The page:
and  Swedish Gummy Horses, the best thing since Swedish fish (photos courtesy Candy People).  The painted wood horse that inspired the gummies (photo courtesy Scandinavian Butik).
We love gummy candy. Our entire family does.
That’s why it’s so easy to give them what they really want: different types of gummies, which, we might add, are pretty inexpensive.
We found these luscious Dala Horse gummies at Ikea (in the store, but not online). We just put in a big order for more.
The Dala Horse is inspired by the famed Swedish folk art, Dalahäst (Dala horse), a painted wood horse that originated in the early 1800s in the Dalarna Province of Central Sweden. They are still handmade there.
At the time, the toy horses crafted in Dala began to be decorated with bright colors and painted flowers. The flower patterned saddle design derived from a Biblical story in which Jonah sat outside the city of Ninevah; the Lord caused a kurbit, or gourd vine, to grow up beside him to protect him from the desert sun.
The Dala Horse gained worldwide recognition at the 1939 World’s Fair in New York City, where a giant version welcomed visitors outside the Swedish Pavilion. The following year, 20,000 Dala horses were produced for shipment to New York.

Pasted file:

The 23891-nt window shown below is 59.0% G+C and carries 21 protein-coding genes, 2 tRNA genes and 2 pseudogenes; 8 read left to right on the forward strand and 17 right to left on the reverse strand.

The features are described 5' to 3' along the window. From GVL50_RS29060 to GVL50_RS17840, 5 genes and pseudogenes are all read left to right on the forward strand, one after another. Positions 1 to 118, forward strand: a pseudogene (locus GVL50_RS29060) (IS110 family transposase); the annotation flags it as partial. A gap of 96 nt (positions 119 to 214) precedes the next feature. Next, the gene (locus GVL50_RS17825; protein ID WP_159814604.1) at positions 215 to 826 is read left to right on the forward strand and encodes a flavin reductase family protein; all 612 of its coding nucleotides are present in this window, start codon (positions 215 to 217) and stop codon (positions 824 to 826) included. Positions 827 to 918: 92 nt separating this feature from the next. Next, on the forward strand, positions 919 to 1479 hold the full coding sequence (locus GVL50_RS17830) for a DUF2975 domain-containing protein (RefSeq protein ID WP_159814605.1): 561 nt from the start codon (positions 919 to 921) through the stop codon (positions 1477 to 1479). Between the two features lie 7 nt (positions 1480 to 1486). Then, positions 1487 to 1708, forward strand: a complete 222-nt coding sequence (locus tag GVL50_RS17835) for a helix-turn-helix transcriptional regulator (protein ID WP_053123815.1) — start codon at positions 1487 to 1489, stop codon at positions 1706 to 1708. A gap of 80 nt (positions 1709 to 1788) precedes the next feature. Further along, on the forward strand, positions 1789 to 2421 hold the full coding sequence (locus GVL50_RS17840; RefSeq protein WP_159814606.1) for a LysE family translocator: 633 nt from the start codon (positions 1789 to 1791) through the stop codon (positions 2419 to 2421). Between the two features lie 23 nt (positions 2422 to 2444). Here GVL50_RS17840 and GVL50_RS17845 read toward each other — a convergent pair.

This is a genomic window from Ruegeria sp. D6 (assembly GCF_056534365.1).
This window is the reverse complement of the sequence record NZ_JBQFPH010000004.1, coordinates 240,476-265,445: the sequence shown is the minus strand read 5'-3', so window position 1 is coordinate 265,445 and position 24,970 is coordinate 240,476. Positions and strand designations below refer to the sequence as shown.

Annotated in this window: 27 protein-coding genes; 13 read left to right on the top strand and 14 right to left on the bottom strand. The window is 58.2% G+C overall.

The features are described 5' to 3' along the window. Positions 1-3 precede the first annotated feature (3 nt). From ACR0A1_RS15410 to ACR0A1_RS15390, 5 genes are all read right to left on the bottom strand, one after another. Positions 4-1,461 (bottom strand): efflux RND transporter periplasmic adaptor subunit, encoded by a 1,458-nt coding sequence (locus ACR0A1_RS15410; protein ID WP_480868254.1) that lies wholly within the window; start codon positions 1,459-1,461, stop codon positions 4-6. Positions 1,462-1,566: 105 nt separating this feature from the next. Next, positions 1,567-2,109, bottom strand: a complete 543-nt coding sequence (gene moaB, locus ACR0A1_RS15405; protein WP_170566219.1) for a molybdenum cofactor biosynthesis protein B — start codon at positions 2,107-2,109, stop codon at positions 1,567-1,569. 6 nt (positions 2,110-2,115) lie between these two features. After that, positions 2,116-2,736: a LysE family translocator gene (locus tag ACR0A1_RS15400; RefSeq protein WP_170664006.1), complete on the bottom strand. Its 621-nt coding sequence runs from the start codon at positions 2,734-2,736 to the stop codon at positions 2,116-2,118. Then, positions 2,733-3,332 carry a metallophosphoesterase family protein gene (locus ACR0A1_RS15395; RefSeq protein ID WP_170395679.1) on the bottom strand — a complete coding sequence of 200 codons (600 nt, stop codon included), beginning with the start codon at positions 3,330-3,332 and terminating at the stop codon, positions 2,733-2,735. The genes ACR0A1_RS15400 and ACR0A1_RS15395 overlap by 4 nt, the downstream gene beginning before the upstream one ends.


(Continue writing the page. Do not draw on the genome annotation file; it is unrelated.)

BUT WHAT ABOUT THE CANDY?
Dala Horse gummy candy is imported from Sweden. We like them even more than Swedish Fish.
In fact, we can’t get enough of the gummy equines. They’re:
Pineapple, citrus, and raspberry, in natural colors and flavors.
Gluten free, gelatin free, GMO free, HFCS free.
Sold in 5.3 ounce bags.
Great stocking stuffers: 3 bags are $13.95, 6 bags are $23.95.
But we went whole hog (actually, whole horse) and bought the 15-pack for $49.95, $3.33 a bag.
In addition to holiday tips, we’ll be gifting everyone gummy horses, with a bow tied through the opening at the top.
Dala Horses are sold at all Ikea and World Market stores (in-store only) and online at Amazon.com (links above).
Check out the Chocolate Covered Gummy Bears and Worms from Baron Chocolatier. Heaven!